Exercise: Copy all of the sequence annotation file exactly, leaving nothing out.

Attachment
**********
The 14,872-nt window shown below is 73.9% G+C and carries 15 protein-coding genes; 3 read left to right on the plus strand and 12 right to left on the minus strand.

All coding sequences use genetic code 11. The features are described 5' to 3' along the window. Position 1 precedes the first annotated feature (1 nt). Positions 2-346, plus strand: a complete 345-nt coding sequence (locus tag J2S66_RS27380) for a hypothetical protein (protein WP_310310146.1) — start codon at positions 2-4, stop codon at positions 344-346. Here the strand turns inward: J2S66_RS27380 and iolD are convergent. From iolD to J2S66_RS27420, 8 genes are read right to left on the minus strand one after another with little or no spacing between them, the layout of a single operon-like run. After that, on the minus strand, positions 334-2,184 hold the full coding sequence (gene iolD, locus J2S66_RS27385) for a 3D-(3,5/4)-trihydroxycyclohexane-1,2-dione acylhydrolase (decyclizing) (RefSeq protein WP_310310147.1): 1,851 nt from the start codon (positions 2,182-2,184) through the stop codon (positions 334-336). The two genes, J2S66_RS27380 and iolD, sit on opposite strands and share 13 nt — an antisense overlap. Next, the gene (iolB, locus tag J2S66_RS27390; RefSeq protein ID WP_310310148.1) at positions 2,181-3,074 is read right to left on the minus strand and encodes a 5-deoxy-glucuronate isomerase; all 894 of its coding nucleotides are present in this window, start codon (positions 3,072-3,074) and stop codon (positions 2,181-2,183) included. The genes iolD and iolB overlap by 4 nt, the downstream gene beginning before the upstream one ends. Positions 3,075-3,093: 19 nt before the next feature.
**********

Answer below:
The 14,872-nt window shown below is 73.9% G+C and carries 15 protein-coding genes; 3 read left to right on the plus strand and 12 right to left on the minus strand.

All coding sequences use genetic code 11. The features are described 5' to 3' along the window. Position 1 precedes the first annotated feature (1 nt). Positions 2-346, plus strand: a complete 345-nt coding sequence (locus tag J2S66_RS27380) for a hypothetical protein (protein WP_310310146.1) — start codon at positions 2-4, stop codon at positions 344-346. Here the strand turns inward: J2S66_RS27380 and iolD are convergent. From iolD to J2S66_RS27420, 8 genes are read right to left on the minus strand one after another with little or no spacing between them, the layout of a single operon-like run. After that, on the minus strand, positions 334-2,184 hold the full coding sequence (gene iolD, locus J2S66_RS27385) for a 3D-(3,5/4)-trihydroxycyclohexane-1,2-dione acylhydrolase (decyclizing) (RefSeq protein WP_310310147.1): 1,851 nt from the start codon (positions 2,182-2,184) through the stop codon (positions 334-336). The two genes, J2S66_RS27380 and iolD, sit on opposite strands and share 13 nt — an antisense overlap. Next, the gene (iolB, locus tag J2S66_RS27390; RefSeq protein ID WP_310310148.1) at positions 2,181-3,074 is read right to left on the minus strand and encodes a 5-deoxy-glucuronate isomerase; all 894 of its coding nucleotides are present in this window, start codon (positions 3,072-3,074) and stop codon (positions 2,181-2,183) included. The genes iolD and iolB overlap by 4 nt, the downstream gene beginning before the upstream one ends. Positions 3,075-3,093: 19 nt before the next feature.